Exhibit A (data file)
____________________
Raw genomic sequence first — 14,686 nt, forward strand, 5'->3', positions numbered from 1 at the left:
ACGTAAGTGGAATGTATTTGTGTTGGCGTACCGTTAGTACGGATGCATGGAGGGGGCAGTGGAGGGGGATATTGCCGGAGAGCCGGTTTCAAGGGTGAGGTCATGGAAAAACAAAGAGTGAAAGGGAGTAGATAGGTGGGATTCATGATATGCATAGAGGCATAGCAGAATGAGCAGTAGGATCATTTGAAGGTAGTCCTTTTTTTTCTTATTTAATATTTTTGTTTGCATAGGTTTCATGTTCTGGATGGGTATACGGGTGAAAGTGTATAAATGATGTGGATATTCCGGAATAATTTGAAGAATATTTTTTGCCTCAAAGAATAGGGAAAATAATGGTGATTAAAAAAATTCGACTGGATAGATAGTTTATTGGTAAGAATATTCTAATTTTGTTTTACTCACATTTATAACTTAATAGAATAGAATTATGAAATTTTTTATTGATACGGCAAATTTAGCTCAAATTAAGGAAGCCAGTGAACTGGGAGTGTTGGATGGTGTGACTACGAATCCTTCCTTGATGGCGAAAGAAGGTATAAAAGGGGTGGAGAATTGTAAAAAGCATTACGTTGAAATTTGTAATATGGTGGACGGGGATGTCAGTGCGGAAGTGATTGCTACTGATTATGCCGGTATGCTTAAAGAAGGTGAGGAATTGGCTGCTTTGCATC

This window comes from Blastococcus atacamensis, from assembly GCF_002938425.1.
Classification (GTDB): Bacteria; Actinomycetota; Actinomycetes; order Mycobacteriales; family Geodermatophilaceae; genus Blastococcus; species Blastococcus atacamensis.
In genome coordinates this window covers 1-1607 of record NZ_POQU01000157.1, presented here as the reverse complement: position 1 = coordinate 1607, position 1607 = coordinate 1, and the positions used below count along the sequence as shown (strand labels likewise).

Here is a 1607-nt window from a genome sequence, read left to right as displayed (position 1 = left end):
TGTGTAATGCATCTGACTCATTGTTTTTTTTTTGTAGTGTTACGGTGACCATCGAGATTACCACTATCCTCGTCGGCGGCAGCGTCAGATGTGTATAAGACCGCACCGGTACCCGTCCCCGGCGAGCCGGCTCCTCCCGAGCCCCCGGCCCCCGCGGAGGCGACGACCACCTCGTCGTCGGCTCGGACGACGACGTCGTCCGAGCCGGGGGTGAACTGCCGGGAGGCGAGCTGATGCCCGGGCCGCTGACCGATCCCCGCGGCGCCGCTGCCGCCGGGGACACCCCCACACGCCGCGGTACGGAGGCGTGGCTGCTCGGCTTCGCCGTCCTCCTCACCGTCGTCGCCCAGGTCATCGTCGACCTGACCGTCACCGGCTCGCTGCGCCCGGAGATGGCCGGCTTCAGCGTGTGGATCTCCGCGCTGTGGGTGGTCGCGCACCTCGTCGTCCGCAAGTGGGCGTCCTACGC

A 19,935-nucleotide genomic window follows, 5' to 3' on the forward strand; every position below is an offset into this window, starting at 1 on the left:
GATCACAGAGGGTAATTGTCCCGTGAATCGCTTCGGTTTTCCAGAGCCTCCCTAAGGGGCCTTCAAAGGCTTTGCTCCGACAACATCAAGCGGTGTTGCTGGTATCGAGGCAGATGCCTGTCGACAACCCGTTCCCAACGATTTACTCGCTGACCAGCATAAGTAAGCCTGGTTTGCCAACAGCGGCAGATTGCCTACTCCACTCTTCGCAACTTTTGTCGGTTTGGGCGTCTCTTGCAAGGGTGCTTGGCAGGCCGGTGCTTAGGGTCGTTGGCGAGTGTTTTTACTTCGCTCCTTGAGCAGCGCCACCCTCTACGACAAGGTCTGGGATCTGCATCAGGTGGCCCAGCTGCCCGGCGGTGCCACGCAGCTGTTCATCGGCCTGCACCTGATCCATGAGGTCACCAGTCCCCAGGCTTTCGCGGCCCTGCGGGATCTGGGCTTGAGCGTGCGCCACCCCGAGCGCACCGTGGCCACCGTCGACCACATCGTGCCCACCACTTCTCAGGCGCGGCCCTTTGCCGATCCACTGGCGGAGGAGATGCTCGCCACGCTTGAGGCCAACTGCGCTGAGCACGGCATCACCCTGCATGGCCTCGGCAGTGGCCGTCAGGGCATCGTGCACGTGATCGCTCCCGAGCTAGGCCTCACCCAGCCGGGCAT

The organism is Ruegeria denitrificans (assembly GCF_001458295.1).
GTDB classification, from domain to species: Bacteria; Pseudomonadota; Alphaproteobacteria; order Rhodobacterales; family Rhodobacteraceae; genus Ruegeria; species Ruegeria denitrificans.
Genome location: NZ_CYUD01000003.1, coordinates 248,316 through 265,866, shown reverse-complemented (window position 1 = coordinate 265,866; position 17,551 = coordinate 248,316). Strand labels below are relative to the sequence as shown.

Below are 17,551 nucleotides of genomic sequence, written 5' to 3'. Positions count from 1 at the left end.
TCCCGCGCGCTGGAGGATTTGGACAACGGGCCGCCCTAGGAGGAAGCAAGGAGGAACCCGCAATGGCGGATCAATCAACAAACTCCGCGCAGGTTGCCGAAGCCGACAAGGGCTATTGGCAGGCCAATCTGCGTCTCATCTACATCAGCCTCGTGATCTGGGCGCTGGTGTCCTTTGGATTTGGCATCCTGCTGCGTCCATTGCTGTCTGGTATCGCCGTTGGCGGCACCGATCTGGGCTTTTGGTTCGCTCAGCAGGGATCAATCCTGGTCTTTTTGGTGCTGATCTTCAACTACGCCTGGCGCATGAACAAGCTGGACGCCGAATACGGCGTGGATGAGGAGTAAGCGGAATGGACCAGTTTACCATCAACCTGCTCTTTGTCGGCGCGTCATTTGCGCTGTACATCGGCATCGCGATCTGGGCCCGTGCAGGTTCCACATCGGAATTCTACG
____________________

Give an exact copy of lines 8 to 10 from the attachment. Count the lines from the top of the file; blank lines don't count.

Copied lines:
A 19,935-nucleotide genomic window follows, 5' to 3' on the forward strand; every position below is an offset into this window, starting at 1 on the left:
GATCACAGAGGGTAATTGTCCCGTGAATCGCTTCGGTTTTCCAGAGCCTCCCTAAGGGGCCTTCAAAGGCTTTGCTCCGACAACATCAAGCGGTGTTGCTGGTATCGAGGCAGATGCCTGTCGACAACCCGTTCCCAACGATTTACTCGCTGACCAGCATAAGTAAGCCTGGTTTGCCAACAGCGGCAGATTGCCTACTCCACTCTTCGCAACTTTTGTCGGTTTGGGCGTCTCTTGCAAGGGTGCTTGGCAGGCCGGTGCTTAGGGTCGTTGGCGAGTGTTTTTACTTCGCTCCTTGAGCAGCGCCACCCTCTACGACAAGGTCTGGGATCTGCATCAGGTGGCCCAGCTGCCCGGCGGTGCCACGCAGCTGTTCATCGGCCTGCACCTGATCCATGAGGTCACCAGTCCCCAGGCTTTCGCGGCCCTGCGGGATCTGGGCTTGAGCGTGCGCCACCCCGAGCGCACCGTGGCCACCGTCGACCACATCGTGCCCACCACTTCTCAGGCGCGGCCCTTTGCCGATCCACTGGCGGAGGAGATGCTCGCCACGCTTGAGGCCAACTGCGCTGAGCACGGCATCACCCTGCATGGCCTCGGCAGTGGCCGTCAGGGCATCGTGCACGTGATCGCTCCCGAGCTAGGCCTCACCCAGCCGGGCAT

The organism is Ruegeria denitrificans (assembly GCF_001458295.1).